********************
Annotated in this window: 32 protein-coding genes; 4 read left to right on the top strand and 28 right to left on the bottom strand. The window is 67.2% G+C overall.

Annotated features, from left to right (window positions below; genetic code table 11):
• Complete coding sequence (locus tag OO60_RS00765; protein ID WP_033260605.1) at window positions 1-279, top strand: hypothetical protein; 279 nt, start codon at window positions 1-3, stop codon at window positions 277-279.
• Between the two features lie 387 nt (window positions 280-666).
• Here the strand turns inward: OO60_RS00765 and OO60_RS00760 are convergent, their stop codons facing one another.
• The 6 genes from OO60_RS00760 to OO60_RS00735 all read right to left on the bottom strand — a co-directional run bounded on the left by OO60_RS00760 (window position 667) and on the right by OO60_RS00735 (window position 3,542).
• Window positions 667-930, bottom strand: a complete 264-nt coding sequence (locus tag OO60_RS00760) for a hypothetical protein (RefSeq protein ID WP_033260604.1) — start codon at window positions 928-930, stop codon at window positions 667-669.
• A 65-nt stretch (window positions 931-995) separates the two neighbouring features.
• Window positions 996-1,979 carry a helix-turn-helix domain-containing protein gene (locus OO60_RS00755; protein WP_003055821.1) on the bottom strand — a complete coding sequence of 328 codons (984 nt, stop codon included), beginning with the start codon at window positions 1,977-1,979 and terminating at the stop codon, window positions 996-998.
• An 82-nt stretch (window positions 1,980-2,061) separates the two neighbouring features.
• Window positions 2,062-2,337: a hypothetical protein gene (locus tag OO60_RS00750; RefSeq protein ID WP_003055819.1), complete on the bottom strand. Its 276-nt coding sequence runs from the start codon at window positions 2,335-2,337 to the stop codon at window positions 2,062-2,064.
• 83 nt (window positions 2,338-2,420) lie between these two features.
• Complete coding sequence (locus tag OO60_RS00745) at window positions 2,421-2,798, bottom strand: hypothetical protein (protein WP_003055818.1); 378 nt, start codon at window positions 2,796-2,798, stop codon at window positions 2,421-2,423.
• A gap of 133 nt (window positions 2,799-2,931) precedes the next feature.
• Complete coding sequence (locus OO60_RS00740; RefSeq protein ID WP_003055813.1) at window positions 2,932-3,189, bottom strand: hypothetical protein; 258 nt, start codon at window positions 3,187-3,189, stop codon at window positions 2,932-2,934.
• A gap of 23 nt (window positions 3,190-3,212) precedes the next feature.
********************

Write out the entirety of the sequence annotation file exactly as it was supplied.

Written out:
Annotated in this window: 32 protein-coding genes; 4 read left to right on the top strand and 28 right to left on the bottom strand. The window is 67.2% G+C overall.

Annotated features, from left to right (window positions below; genetic code table 11):
• Complete coding sequence (locus tag OO60_RS00765; protein ID WP_033260605.1) at window positions 1-279, top strand: hypothetical protein; 279 nt, start codon at window positions 1-3, stop codon at window positions 277-279.
• Between the two features lie 387 nt (window positions 280-666).
• Here the strand turns inward: OO60_RS00765 and OO60_RS00760 are convergent, their stop codons facing one another.
• The 6 genes from OO60_RS00760 to OO60_RS00735 all read right to left on the bottom strand — a co-directional run bounded on the left by OO60_RS00760 (window position 667) and on the right by OO60_RS00735 (window position 3,542).
• Window positions 667-930, bottom strand: a complete 264-nt coding sequence (locus tag OO60_RS00760) for a hypothetical protein (RefSeq protein ID WP_033260604.1) — start codon at window positions 928-930, stop codon at window positions 667-669.
• A 65-nt stretch (window positions 931-995) separates the two neighbouring features.
• Window positions 996-1,979 carry a helix-turn-helix domain-containing protein gene (locus OO60_RS00755; protein WP_003055821.1) on the bottom strand — a complete coding sequence of 328 codons (984 nt, stop codon included), beginning with the start codon at window positions 1,977-1,979 and terminating at the stop codon, window positions 996-998.
• An 82-nt stretch (window positions 1,980-2,061) separates the two neighbouring features.
• Window positions 2,062-2,337: a hypothetical protein gene (locus tag OO60_RS00750; RefSeq protein ID WP_003055819.1), complete on the bottom strand. Its 276-nt coding sequence runs from the start codon at window positions 2,335-2,337 to the stop codon at window positions 2,062-2,064.
• 83 nt (window positions 2,338-2,420) lie between these two features.
• Complete coding sequence (locus tag OO60_RS00745) at window positions 2,421-2,798, bottom strand: hypothetical protein (protein WP_003055818.1); 378 nt, start codon at window positions 2,796-2,798, stop codon at window positions 2,421-2,423.
• A gap of 133 nt (window positions 2,799-2,931) precedes the next feature.
• Complete coding sequence (locus OO60_RS00740; RefSeq protein ID WP_003055813.1) at window positions 2,932-3,189, bottom strand: hypothetical protein; 258 nt, start codon at window positions 3,187-3,189, stop codon at window positions 2,932-2,934.
• A gap of 23 nt (window positions 3,190-3,212) precedes the next feature.